Florida Department of Environmental Protection (FDEP) regulates wastewater discharges in Florida. There are two types of wastewater, domestic and industrial. Domestic wastewater is sanitary wastewater or sewage, while industrial wastewater is generally everything else. Industrial wastewater can come from various sources. These include manufacturing plants, industrial operations, construction, agricultural production and processing, commercial businesses, car washes, food processing facilities, ready mix concrete plants, boat repair yards, marinas, petroleum and solvent cleanup sites, mines, and more.
To be regulated, the discharges must have pollutants in them and be discharged to waters of the State (or to groundwater, which is not the focus of this article) or have a reasonable expectation to be a source of water pollution. Waters of the state include rivers, streams, lakes, ponds, estuaries, bays, the gulf, and oceans. Ditches that flow into these waters are included.
The pollutants are identified in 62-302, Florida Administrative Code (F.A.C.). They include organic matter and chemicals, metals, nutrients, solvents, petroleum hydrocarbons, particulates, pesticides, radioactive materials, and more.
All industrial wastewater permits stem from the federal Clean Water Act enacted by the U.S. Congress in the 1970’s and implemented by the U.S. Environmental Protection Agency (EPA, www.epa.gov) under its National Pollutant Discharge Elimination System (NPDES). In Florida, the NPDES regulations are implemented by FDEP (www.flwaterpermits.com). Usually, the local FDEP District Office is the permitting authority. Sometimes, it is a county environmental office and for a couple of permit types, it is the State FDEP Office in Tallahassee.
There are NPDES permits for point sources (e.g., discharge pipe from a manufacturing plant) and nonpoint sources (i.e., stormwater runoff). In this article, we are focusing on point sources. Regardless of that, FDEP issues one NPDES permit for the facility which serves as both the state and the federal permit.
Not every facility needs an individual industrial wastewater permit. There are general or generic permits which cover common facilities with similar operations, pollutants, controls, and discharges. These are available for concrete ready mix facilities, tomato wash operations, laundromats, fish farms, sand and limestone mines, fresh citrus wash water, and car wash systems.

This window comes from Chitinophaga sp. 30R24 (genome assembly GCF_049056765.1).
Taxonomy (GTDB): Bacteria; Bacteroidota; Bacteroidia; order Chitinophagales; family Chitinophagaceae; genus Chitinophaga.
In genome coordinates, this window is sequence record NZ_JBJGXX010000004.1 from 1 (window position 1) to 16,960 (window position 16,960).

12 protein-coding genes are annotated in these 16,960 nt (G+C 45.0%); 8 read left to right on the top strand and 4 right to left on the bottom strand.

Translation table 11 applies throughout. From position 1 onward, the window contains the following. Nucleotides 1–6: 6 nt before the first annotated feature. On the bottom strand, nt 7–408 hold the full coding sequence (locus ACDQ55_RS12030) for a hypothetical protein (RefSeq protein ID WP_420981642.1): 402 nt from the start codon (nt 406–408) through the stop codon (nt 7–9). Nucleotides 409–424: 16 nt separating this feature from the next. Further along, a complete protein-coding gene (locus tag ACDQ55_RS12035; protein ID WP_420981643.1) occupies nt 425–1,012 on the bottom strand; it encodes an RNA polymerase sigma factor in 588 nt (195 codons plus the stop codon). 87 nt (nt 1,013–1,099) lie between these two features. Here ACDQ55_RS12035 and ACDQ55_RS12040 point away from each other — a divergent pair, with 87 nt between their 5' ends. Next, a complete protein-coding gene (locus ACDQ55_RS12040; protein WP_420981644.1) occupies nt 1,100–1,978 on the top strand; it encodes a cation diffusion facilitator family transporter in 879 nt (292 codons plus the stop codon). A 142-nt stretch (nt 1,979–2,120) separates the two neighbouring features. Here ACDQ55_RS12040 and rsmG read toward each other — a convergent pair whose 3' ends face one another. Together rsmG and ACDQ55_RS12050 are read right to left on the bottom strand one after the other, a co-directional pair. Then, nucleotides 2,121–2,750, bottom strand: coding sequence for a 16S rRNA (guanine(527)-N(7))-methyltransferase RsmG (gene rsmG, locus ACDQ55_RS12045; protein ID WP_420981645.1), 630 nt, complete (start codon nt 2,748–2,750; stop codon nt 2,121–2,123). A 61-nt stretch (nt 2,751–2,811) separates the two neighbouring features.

The first step is to determine if you are discharging to waters of the State and if the discharge contains pollutants. After that, you will need to calculate volumes and concentrations of pollutants in the discharge. Testing may be required to determine the concentrations. The testing may require a simple grab sample or may require a sample composited over 24 hours or more. A state certified lab will be required to analyze the samples. A Chain-of-Custody form will be required to follow the sample bottles from the laboratory shipping the empty bottles through sample collection, transportation, and submission to the laboratory. While you may save money collecting the sample yourself, it pays great dividends to have a trained environmental scientist or engineer collect it.
Whatever your needs are, Environmental Safety Consultants (www.escflorida.com) can help you evaluate your operation, test your discharge, and apply for your industrial wastewater permit. We are a Florida-licensed Engineering business with a Professional Engineer (P.E.) on staff. We are just a telephone call (800-226-1735) or an e-mail away (firstname.lastname@example.org). Contact us today!